5. Similar issues, we have found with respect to the portrayal rules, as they were heavily dependent on the outcomes of the common codelists mapping.

    6. The database was designed and stored in PostGreSQL.

    7. We had a substantial amount of statistical information and detailed spatial planning data at local (urban) level that is not yet part of the CBC database, but which we would like to harmonize and integrate in future.

    For your information, here is the web site of the project with all technical deliverables.

    However, to get an overview and understand the scope of the project it might be better to start with this presentation:

  • Lena Hallin-Pihlatie

    By Lena Hallin-Pihlatie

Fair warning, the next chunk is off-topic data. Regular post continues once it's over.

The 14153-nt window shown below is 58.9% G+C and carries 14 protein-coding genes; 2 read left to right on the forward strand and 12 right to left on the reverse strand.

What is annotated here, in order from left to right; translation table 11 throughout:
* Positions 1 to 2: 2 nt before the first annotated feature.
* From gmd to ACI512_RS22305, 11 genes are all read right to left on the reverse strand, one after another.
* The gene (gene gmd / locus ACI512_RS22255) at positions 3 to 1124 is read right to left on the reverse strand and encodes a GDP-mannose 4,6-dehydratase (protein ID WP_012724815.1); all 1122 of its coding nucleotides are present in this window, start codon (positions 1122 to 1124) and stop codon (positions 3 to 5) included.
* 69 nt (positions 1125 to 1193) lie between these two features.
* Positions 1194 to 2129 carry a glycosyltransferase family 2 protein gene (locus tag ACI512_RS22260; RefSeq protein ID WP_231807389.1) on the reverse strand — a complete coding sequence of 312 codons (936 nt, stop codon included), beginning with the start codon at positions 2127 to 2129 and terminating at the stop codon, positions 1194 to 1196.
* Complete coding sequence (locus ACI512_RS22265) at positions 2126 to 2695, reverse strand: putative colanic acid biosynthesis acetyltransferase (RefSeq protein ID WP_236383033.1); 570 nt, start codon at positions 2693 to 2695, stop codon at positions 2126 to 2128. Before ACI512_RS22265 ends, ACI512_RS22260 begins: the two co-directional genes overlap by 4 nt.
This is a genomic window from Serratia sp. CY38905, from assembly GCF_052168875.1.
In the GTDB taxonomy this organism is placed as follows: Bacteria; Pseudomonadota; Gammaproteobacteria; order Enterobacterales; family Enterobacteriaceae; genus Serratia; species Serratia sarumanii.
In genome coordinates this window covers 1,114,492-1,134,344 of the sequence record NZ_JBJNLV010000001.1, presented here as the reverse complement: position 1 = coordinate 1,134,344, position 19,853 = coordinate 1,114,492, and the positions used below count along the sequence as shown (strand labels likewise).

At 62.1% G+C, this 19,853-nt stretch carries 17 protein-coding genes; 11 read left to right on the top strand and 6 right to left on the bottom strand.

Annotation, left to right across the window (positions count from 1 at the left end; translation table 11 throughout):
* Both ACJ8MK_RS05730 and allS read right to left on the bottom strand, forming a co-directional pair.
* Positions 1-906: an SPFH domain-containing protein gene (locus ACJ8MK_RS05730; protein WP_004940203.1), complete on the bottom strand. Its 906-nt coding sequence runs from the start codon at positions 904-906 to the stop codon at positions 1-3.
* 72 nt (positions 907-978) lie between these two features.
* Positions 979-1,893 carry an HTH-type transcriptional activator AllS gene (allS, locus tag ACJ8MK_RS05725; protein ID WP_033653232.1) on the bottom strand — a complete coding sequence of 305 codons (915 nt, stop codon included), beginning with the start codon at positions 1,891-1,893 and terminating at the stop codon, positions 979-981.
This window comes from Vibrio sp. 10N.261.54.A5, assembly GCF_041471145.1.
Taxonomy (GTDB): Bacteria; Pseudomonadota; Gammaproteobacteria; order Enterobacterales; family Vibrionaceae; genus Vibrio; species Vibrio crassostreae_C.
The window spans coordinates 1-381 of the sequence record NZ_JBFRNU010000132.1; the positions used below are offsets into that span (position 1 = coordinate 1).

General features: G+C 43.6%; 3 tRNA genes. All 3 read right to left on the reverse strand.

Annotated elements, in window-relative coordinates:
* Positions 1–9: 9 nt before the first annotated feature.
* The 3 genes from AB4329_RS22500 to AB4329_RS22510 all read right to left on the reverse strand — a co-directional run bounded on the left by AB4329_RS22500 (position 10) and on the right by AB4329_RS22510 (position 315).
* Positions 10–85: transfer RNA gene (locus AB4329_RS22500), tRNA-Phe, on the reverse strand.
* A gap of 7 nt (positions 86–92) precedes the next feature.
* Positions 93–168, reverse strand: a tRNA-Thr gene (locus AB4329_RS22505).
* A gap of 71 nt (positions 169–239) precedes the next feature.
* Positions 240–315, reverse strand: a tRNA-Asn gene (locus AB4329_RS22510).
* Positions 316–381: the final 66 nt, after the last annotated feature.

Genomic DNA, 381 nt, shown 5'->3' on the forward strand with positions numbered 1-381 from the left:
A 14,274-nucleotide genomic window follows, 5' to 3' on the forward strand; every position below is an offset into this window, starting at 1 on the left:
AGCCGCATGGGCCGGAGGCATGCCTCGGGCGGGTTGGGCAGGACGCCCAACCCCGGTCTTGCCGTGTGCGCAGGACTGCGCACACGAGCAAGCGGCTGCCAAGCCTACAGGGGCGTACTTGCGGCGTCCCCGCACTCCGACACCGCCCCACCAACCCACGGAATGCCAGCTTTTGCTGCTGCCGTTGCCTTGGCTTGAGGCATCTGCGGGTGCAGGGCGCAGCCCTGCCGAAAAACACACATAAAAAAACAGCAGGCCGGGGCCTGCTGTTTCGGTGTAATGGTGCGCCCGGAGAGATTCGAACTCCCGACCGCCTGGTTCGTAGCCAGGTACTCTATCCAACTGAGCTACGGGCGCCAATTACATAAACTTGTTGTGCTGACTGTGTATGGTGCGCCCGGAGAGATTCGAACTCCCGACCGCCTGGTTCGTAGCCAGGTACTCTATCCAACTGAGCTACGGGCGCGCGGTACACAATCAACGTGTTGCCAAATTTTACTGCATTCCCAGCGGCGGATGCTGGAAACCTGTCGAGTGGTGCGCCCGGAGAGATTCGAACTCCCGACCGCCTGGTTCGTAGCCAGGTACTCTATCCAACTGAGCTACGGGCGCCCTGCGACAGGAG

Thank you very much Pavel and good to hear that you have found INSPIRE useful in the SPATIAL cross-border project.

    In your reply, you mention that you have identified certain limitations and bottlenecks - related to its INSPIRE's implementation in trans-national areas and perhaps also in general - and you also mention a few.

    I would be particularly interested getting more detailed information on your experiences and identified liminations and bottlenecks related to the portrayal rules and to the cross-border harmonisation of thematic information. Please share some more information on these issues, once you have it compiled.

    I would also be interested to "hear" more about your experiences of using ISO 19144-2  Land Cover Meta Language (LCML) - i.e. the principles of Annex G of the INSPIRE DS on Land Cover - in your work. 



  • Pavel MILENOV

    Dear Lena,